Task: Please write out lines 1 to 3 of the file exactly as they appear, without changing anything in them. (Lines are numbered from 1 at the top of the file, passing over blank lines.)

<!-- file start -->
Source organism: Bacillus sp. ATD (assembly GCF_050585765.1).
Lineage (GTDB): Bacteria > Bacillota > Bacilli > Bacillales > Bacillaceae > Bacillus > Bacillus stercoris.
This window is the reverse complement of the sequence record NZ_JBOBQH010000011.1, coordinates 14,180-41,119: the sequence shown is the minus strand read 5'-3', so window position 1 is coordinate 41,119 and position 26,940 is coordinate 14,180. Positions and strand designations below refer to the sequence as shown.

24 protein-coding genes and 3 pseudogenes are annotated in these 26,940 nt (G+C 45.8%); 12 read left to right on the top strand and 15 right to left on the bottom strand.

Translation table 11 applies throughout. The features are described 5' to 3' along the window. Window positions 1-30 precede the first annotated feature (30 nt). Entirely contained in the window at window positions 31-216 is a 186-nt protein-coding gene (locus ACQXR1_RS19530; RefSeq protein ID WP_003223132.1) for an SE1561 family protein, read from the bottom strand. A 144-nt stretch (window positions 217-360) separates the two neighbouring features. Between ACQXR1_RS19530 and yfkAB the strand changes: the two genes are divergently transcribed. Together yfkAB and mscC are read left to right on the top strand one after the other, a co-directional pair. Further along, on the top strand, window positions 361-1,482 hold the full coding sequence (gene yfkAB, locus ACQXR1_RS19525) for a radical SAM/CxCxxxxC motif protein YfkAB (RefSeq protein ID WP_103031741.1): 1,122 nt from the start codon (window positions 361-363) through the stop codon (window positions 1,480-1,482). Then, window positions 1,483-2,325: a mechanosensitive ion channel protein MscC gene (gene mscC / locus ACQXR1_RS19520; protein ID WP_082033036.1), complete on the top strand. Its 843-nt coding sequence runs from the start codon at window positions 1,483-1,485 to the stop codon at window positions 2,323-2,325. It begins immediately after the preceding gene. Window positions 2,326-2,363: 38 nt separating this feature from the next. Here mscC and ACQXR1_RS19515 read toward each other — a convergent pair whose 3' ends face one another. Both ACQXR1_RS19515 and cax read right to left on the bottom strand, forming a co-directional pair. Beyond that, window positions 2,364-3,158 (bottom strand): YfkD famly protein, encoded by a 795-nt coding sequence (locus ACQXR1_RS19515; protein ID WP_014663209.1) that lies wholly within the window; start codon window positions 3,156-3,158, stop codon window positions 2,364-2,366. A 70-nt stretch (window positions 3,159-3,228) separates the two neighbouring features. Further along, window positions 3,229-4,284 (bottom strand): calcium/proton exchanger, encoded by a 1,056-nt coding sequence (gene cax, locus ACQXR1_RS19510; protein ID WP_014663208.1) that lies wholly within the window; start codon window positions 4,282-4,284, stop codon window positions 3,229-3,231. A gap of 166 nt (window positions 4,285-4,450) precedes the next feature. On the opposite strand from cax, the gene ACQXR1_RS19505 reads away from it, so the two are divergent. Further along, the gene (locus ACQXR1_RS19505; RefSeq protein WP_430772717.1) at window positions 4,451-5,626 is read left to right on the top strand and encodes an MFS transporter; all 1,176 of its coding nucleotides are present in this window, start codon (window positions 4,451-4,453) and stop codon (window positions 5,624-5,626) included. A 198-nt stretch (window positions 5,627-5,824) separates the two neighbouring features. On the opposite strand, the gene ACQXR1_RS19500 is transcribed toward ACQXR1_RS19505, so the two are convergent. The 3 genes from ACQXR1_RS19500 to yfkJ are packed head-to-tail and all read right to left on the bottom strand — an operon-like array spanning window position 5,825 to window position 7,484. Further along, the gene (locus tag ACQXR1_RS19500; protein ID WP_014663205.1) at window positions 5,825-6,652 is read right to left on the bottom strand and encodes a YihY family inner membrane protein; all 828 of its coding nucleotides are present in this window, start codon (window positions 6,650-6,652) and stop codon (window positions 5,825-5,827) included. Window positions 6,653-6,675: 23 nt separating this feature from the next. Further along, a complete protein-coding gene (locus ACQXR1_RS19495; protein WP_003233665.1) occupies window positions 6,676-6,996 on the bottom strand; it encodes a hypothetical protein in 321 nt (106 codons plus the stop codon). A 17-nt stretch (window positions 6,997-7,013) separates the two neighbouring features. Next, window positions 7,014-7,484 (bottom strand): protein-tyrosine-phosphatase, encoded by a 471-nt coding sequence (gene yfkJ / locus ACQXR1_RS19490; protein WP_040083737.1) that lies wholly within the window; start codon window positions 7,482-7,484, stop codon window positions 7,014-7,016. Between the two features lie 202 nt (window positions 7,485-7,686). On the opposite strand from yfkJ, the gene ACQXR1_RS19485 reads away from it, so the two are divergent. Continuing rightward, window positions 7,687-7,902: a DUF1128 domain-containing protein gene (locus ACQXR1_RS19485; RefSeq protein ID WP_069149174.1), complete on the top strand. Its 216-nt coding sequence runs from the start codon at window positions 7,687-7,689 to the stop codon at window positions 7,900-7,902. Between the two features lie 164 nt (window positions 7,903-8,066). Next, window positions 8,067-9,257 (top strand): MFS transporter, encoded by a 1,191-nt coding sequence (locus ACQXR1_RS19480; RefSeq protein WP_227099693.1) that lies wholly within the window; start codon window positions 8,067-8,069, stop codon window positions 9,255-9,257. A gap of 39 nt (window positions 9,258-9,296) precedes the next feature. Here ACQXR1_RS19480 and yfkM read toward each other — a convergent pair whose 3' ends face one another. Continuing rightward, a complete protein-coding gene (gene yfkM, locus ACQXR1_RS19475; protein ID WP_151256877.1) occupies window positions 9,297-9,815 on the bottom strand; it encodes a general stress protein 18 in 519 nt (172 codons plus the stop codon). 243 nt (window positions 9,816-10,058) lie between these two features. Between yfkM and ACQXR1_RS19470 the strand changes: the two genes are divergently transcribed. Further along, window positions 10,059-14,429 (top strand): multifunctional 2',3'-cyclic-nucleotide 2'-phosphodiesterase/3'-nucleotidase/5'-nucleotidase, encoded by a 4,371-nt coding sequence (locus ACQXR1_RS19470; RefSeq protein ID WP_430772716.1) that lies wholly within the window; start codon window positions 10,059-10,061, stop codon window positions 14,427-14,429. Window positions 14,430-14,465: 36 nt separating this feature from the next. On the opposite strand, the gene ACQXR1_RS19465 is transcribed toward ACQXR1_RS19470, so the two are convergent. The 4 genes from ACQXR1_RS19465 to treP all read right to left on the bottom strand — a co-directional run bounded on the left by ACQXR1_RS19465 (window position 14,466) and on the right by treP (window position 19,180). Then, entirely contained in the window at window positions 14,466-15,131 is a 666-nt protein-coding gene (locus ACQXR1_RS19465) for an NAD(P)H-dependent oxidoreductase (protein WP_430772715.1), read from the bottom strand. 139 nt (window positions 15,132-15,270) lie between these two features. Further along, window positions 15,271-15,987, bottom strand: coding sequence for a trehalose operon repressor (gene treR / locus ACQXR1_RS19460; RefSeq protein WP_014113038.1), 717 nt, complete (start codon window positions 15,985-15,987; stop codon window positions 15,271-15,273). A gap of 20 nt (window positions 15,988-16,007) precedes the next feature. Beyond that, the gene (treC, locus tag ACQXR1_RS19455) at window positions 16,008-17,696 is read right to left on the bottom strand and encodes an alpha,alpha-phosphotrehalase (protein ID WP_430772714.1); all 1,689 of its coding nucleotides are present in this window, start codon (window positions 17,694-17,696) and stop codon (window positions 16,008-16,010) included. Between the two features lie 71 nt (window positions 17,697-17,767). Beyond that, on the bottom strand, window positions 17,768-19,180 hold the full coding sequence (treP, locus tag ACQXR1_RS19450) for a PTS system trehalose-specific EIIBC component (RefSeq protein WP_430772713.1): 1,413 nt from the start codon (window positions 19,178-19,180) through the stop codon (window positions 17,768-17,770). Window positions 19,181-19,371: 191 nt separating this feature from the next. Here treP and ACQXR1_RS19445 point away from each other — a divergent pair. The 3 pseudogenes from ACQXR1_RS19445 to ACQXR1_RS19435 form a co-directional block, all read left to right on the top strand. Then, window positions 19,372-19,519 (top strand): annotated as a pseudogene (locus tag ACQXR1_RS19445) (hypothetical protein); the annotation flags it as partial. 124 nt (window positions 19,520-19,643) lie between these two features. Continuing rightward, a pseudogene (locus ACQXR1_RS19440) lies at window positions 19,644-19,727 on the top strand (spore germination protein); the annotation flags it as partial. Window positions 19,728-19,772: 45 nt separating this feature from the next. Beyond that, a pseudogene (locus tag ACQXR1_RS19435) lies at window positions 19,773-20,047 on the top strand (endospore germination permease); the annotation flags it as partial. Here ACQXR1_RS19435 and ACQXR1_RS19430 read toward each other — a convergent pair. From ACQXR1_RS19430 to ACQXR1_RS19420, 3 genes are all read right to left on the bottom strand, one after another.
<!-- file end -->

Source organism: Bacillus sp. ATD (assembly GCF_050585765.1).
Lineage (GTDB): Bacteria > Bacillota > Bacilli > Bacillales > Bacillaceae > Bacillus > Bacillus stercoris.
This window is the reverse complement of the sequence record NZ_JBOBQH010000011.1, coordinates 14,180-41,119: the sequence shown is the minus strand read 5'-3', so window position 1 is coordinate 41,119 and position 26,940 is coordinate 14,180. Positions and strand designations below refer to the sequence as shown.